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Robert Fay

Freedmen's Hospital was founded in 1862 to serve former slaves and Union soldiers in the Civil War (1861–1865). At that time—and, indeed, until the Civil Rights Movement—many hospitals and medical colleges were segregated, leaving black patients with few health care options and aspiring black physicians and nurses with limited choice about where to study and practice medicine. The Freedmen's Hospital, however, not only provided service to poor whites and blacks in Washington, D.C., but through its close association with Howard University's Medical College (the two joined in 1868 to form a teaching hospital), it came to offer medical training to African Americans.

Part of the hospital's mission was to provide medical care to the indigent despite inadequate federal funding—the hospital was prohibited from admitting paying patients until 1912 During its history administrators worked amid a deteriorating physical plant and outdated equipment and the hospital ...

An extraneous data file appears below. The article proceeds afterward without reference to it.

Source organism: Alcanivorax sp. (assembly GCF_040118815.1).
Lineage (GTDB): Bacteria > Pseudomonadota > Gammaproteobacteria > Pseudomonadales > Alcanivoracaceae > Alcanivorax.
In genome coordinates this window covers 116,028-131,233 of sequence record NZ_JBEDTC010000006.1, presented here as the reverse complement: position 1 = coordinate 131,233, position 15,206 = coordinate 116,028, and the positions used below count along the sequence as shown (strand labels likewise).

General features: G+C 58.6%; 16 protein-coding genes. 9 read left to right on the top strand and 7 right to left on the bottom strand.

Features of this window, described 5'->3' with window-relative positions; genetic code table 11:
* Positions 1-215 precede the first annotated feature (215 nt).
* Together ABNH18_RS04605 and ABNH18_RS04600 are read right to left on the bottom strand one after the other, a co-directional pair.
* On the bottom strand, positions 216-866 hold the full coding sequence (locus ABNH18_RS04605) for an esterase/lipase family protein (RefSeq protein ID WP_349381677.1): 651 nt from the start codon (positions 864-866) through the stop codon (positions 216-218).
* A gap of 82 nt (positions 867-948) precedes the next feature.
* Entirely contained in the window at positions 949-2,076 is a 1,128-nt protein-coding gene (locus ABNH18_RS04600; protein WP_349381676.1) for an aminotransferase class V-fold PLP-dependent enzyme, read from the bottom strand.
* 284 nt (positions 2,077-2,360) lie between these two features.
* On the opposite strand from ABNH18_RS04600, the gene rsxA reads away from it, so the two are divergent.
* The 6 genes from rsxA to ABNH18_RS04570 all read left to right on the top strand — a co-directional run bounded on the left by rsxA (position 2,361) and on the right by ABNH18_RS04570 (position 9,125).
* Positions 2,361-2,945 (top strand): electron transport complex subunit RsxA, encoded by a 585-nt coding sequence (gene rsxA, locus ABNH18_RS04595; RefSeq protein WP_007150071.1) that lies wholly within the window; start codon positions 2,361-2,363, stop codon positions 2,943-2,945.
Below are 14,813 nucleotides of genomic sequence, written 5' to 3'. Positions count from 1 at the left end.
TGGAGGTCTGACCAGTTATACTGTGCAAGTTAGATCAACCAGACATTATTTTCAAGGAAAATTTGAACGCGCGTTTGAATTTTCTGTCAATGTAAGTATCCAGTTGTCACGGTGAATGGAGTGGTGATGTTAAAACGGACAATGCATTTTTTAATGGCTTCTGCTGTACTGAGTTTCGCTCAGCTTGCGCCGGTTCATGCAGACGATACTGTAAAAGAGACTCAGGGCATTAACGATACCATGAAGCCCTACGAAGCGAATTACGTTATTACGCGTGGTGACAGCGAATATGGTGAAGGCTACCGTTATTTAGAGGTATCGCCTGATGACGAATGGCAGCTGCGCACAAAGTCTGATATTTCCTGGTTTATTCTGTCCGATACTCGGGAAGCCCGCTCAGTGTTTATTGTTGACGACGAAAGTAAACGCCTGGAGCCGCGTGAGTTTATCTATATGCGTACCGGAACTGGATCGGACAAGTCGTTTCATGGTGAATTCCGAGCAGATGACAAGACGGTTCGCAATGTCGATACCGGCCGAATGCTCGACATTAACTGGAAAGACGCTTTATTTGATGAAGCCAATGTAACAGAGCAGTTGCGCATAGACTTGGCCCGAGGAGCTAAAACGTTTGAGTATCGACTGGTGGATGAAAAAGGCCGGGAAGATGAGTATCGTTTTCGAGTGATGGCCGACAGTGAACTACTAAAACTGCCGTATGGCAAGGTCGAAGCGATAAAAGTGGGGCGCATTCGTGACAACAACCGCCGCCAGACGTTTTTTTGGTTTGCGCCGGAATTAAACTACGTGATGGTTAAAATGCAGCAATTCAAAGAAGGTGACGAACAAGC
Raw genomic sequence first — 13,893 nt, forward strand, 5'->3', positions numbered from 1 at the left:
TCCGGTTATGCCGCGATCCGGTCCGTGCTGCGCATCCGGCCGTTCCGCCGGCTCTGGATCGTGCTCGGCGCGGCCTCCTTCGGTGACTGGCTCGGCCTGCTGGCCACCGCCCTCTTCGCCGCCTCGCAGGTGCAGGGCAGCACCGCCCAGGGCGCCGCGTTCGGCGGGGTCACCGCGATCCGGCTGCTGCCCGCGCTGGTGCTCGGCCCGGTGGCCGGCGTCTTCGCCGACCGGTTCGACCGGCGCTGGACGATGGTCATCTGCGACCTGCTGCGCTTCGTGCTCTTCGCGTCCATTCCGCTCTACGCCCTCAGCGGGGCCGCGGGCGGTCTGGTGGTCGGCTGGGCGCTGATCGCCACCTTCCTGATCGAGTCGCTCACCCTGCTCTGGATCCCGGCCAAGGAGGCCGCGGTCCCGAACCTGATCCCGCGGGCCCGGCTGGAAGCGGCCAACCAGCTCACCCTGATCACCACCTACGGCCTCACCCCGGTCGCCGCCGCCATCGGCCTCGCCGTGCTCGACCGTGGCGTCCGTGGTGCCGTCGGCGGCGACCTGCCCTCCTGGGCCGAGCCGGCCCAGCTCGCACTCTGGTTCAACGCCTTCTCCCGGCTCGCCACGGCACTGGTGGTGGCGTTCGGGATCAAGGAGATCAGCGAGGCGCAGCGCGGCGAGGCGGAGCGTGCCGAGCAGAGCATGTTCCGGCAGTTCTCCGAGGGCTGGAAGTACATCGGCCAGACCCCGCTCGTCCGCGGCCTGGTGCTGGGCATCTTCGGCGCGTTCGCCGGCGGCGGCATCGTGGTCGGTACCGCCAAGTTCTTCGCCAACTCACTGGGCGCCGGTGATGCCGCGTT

Diane Epstein

“Of all the forms of inequality, injustice in health is the most shocking and most inhuman,” said Dr. Martin Luther King Jr. in Chicago on 25 March 1966. For black women, this form of injustice has ranged from the horrors of the Middle Passage to disproportionately high rates of heart disease and breast cancer death.


Michael Phillips

With medical care in the antebellum South prohibitively expensive, and with slaveowners suspecting that every illness reported by a slave represented a ruse for avoiding work, the southern master class largely ignored their slaves’ health problems. As a result, African American slaves in North America usually turned to healers, herbalists, and magicians within their communities to cure sickness.

These slave doctors derived their practices almost exclusively from West and Central African traditions Such healers resorted to trances or divination to determine the cause of patients diseases While Western medicine through the mid nineteenth century consisted of dangerous if not fatal cures such as induced vomiting and bleeding by contrast African American healers relied extensively on roots leaves bark and the reproductive structures of plants for soothing natural medicines Some slave healers gained a reputation even among the white community such as a South Carolina slave named Cesar who was manumitted ...